Your obstacles broke our shins and hobbled our walks.

Looking around us now, we face among ourselves a class that is rising in biliousness and wrath. I don’t see in its rebellion a struggle against the restrictions of the reality principle.  It bears the insufferable marks of grim authoritarianism. It marks out who rises and who falls, who is protected and saved, and who is expelled, ignored, jailed, or drowned.

The small, meek, reduced and bare lives.

We should not speak for privilege, but against it. It’s not renunciation of the reality principle that we need, but renunciation of some stuffy privileged membership.

What do you see, what am I asking you to see, here below?

Brian and Rui - superimposed on a 1931 photograph of Bertolt and Stefan Brecht taken by Sergei Tretiiakov

Brian and Rui – Faces of love superimposed on a 1931 photograph of Bertolt and Stefan Brecht taken by Sergei Tretiiakov in Berlin.

I very, very often have dream images like this one above, with odd sing-songy rhymes in my head as I wake up each day in this long hottest of all summers, in 2018. I’m posting my indelible love for Rui despite the madness, distance, and long, silent, spatial and temporal horrors. But that’s not all.

The picture on which I superimposed our faces is one that Brecht’s friend and comrade Sergei Tretiakov took of him and his son when they lived in Berlin, immediately prior to Hitler’s taking of the German Chancellorship and the final run-up/ run-down to the end of social rights, workers’ rights and democratic rights in Germany in 1933-34.

In exile from Nazi Germany, resettled and still permanently unsettled in the United States, Brecht wrote in a letter to Karl Korsch in 1941, “Even in the backwoods of Finland, I never felt so out of the world as here.”

This is the most deeply nested of all dreams:

Look into my eyes. See what you are. See what I see. Look into my eyes, now. See what you are. See what I see. Look into my eyes now. Let me look into yours. It’s time to leave your prison. It’s time that you go free. Look into my eyes. Love… See yourself in me. And forgive me. And forgive me… Let me love you. Let me take your place. Let me free you. Look, Love… Let me end with you.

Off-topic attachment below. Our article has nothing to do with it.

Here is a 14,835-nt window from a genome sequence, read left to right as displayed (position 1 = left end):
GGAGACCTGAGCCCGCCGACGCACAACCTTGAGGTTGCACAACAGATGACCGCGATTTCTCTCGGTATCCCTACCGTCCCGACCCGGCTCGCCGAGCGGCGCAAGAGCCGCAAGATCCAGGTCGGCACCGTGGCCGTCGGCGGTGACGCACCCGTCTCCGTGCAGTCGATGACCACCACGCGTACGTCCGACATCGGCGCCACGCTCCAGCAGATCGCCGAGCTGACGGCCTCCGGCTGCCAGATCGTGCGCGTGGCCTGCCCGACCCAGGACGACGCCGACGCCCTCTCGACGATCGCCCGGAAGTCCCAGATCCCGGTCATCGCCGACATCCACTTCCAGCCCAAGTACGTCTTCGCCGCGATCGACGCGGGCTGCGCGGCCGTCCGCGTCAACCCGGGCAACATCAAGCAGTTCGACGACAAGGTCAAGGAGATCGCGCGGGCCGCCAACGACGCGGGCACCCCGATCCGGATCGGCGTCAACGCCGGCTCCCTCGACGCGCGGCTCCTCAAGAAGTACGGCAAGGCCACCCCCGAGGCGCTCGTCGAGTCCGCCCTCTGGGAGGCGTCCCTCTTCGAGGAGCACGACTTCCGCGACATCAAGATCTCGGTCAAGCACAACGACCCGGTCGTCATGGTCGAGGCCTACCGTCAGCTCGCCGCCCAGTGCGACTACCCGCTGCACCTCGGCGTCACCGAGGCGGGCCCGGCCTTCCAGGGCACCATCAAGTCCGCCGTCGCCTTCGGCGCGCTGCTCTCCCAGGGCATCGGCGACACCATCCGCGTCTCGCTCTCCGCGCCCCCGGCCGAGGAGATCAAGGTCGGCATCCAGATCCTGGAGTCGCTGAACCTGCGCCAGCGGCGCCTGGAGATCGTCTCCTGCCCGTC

What a dream I had!
Pressed in organdy
Clothed in crinoline of smoky Burgundy
Softer than the rain.
I wandered empty streets down
Past the shop displays
I heard cathedral bells
Tripping down the alleyways
As I walked on.
And when you ran to me,
Your cheeks flushed with the night
We walked on frosted fields of juniper and lamplight
I held your hand.
And when I awoke and felt you warm and near
I kissed your honey hair with my grateful tears
Oh, I love you, girl
Oh, how I love you.

 

Rui, my heart is enclosed in amber. It still waits for us.

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Soul Murders: Abductions, Detentions, Psychiatric and Physical Tortures

Detained Migrant Children Have Been Forcibly Injected, Beaten, Kept Tied to Chairs in Cells, Naked

The soul murders continue. We are seeing news stories like these every day.
This is the government to ask to restore the rights of children that Japan has abducted?

Detained Migrant Children Have Been Forcibly Injected With Powerful Psychiatric Drugs

June 21, 2018

Immigrant children say they were beaten, kept in cells naked and tied to chairs at center

Immigrant children say they were beaten, kept in cells naked and tied to chairs at center